A drama exploring the romantic past and emotional present of Ann Grant and her daughters, Constance and Nina. As Ann lays dying, she remembers, and is moved to convey to her daughters, the defining moments in her life 50 years prior, when she was a young woman. Harris is the man Ann loves in the 1950s and never forgets.
In colorful, bustling modern-day Manhattan, Rafi Gardet, a beautiful 37-year-old photography producer reeling from a recent divorce, meets David Bloomberg, a handsome 23-year-old painter recently out of college. Rafi's therapist, Dr. Lisa Metzger, who is working to help Rafi overcome her fears of intimacy, finds out that Rafi's new lover is--unfortunately for Lisa--her only son, David. Both David and Rafi must contend with their 14-year age gap, vastly different backgrounds and the demands of David's traditional mother. Despite their intense attraction, the charmed couple soon realizes that vastly different ages and backgrounds create much conflict. A Jewish hip-hop lover and closet painter who still lives with his grandparents, David has little in common with Rafi--a non-practicing Catholic from a wealthy, broken family who travels in the sophisticated, high-end world of fashion. Written by
Anthony Pereyra <email@example.com>
Sandra Bullock was originally cast as Rafi. Bullock wanted major script changes from writer/director Ben Younger but when he refused, she dropped out. Only two weeks before principal photography, Uma Thurman stepped in and replaced Bullock. See more »
In an early scene outside and inside a cinema, which has two screens, the sign above the entrance shows that Screen 1 is showing one movie and Screen 2 is showing another movie. But in an interior scene, a sign shows that the movies are reversed. See more »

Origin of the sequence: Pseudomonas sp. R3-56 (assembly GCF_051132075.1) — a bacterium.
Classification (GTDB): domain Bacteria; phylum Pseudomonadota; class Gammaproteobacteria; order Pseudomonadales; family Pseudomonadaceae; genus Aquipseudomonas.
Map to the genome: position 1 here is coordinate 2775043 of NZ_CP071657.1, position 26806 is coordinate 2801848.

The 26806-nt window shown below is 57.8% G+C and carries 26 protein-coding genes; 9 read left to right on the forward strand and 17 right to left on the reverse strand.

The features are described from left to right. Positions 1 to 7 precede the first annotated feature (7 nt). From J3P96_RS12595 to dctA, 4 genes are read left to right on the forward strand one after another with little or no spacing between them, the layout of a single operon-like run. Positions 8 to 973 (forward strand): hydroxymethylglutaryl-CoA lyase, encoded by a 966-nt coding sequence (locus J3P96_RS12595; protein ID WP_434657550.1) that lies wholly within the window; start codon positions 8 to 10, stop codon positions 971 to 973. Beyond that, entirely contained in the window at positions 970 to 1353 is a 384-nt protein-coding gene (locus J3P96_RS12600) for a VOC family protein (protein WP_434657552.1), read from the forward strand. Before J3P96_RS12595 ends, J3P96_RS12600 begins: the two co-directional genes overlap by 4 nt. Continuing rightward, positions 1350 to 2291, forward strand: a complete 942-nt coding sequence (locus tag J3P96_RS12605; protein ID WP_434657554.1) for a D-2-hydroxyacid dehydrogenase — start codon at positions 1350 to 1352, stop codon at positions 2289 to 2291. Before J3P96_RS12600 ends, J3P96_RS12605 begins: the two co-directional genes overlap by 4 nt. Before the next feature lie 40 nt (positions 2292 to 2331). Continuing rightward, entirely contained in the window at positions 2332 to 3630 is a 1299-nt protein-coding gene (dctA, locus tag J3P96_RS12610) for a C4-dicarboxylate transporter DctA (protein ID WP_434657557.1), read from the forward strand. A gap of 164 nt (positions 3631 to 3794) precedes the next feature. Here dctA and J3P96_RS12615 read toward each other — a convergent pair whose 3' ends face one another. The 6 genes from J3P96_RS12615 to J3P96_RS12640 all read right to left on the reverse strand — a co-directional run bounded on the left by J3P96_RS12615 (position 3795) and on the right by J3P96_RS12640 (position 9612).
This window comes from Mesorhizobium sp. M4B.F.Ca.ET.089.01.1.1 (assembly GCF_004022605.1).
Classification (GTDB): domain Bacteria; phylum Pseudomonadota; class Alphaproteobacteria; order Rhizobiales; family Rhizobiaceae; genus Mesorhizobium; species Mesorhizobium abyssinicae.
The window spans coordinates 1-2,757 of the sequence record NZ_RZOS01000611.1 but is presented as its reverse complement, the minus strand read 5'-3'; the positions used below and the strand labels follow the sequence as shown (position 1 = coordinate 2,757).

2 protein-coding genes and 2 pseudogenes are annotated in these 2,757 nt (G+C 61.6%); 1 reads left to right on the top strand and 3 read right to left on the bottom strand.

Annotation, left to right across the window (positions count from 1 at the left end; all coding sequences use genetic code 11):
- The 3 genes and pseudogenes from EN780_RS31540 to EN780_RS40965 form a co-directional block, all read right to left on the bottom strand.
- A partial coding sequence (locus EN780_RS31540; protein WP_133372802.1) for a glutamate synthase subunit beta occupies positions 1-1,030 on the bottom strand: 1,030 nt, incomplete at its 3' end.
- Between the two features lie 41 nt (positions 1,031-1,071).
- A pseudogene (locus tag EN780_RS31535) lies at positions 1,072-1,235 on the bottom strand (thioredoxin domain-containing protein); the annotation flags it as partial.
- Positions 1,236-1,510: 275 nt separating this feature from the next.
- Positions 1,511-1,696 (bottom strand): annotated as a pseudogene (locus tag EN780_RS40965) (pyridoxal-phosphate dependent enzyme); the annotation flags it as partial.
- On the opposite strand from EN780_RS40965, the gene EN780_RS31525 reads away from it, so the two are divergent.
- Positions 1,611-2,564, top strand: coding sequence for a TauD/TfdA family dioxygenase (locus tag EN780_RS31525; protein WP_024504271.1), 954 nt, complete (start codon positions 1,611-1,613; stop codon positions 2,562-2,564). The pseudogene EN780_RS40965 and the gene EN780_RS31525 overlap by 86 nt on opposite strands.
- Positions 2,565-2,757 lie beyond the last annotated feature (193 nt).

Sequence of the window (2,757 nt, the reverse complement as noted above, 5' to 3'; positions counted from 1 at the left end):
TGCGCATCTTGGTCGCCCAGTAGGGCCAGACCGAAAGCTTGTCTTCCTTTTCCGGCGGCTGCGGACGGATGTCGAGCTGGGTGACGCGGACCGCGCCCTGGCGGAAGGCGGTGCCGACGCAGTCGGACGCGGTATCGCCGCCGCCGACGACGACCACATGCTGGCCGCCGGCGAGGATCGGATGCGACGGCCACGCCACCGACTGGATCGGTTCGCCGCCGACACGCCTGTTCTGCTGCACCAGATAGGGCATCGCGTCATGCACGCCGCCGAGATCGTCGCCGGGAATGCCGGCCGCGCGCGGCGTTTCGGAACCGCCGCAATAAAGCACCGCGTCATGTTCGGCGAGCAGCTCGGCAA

Oh, I'm sorry. It's so hot in here, and I can't figure this stupid thing!
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I was initially reluctant to watch this film but my girlfriend wanted to check it out. After seeing it I must admit that the film did surpass my expectations - primarily since I felt that it was not really a "chick-flick" per se. The film tends to center around the guy 100% of the time. Call it a "guy-flick" from a woman's perspective. While I'm not at all a Meryl Streep fan, I felt that she carried the movie for the time that she was on the screen. Uma Thurman can't help but be the stunningly beautiful Uma Thurman that she always is. Without spoiling anything, I think that the ending was perfectly real compared to most romantic comedies that have been released in the past. This film was one of the more pleasant surprises for me this year. At the very least it will make for a great DVD rental if you're a guy who is as reluctant to see it as I was originally.
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